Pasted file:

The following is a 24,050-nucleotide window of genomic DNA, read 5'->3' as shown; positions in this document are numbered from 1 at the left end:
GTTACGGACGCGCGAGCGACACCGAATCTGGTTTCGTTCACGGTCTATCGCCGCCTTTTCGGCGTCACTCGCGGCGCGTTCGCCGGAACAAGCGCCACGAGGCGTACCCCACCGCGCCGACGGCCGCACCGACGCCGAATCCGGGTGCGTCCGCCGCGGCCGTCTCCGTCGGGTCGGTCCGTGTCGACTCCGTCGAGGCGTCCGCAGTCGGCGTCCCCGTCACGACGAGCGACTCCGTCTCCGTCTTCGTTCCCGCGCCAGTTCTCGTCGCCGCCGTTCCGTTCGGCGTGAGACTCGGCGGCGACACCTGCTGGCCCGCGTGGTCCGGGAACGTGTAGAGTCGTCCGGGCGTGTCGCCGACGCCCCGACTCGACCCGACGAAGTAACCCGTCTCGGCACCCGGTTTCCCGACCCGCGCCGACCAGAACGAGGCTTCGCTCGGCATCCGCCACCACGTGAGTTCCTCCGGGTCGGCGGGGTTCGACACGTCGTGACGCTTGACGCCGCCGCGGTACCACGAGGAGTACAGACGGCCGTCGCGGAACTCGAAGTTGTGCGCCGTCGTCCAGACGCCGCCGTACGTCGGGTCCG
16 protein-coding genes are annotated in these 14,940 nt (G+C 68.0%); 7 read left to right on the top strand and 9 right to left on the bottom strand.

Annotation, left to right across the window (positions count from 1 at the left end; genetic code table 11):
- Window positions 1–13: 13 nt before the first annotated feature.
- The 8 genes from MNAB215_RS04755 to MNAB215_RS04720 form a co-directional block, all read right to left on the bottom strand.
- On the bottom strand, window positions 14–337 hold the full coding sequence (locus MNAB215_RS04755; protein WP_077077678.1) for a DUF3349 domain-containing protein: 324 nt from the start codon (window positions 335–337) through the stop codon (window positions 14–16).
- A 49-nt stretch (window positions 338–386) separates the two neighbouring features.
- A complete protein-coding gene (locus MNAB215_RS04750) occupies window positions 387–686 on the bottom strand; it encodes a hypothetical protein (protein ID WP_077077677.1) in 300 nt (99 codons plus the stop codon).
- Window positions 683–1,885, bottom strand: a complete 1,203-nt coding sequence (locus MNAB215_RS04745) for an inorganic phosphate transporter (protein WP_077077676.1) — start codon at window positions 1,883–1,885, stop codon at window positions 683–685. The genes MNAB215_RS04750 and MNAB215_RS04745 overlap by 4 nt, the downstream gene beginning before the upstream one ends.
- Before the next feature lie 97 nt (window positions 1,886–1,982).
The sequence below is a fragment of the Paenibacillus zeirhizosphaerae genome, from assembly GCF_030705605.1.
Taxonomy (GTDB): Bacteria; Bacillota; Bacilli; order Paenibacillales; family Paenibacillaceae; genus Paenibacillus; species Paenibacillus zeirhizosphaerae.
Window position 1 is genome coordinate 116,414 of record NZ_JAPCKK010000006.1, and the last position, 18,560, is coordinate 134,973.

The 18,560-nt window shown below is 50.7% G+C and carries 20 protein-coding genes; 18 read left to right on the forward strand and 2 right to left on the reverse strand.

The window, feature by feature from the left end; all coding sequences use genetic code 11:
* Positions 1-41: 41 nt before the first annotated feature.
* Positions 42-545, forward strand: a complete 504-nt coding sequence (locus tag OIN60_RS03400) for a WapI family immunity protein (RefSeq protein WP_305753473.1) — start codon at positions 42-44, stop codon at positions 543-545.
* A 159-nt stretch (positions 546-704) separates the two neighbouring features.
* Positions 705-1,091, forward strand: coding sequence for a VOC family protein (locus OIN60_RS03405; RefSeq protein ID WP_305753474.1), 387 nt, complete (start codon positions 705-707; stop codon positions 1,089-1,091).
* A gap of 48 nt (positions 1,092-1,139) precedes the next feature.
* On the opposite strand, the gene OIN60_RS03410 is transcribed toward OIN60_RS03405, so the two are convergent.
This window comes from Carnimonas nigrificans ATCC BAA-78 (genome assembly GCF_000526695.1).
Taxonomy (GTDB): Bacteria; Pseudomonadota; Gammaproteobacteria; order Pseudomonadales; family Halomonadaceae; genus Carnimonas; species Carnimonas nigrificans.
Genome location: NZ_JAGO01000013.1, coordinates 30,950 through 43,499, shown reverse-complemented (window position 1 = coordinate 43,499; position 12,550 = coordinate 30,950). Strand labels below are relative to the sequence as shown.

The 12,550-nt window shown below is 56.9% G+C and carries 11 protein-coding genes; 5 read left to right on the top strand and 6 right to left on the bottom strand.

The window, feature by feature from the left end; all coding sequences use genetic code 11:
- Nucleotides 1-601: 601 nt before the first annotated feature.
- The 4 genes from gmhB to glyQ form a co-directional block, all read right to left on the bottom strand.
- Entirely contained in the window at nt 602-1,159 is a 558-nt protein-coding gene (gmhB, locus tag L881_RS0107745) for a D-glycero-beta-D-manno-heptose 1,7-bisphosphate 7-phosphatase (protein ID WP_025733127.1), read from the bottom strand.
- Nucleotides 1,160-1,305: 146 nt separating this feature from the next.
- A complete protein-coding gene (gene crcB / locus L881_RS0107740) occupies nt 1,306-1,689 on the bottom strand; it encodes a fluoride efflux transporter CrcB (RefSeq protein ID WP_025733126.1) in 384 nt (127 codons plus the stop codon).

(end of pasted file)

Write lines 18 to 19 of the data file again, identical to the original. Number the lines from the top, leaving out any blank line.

* Positions 42-545, forward strand: a complete 504-nt coding sequence (locus tag OIN60_RS03400) for a WapI family immunity protein (RefSeq protein WP_305753473.1) — start codon at positions 42-44, stop codon at positions 543-545.
* A 159-nt stretch (positions 546-704) separates the two neighbouring features.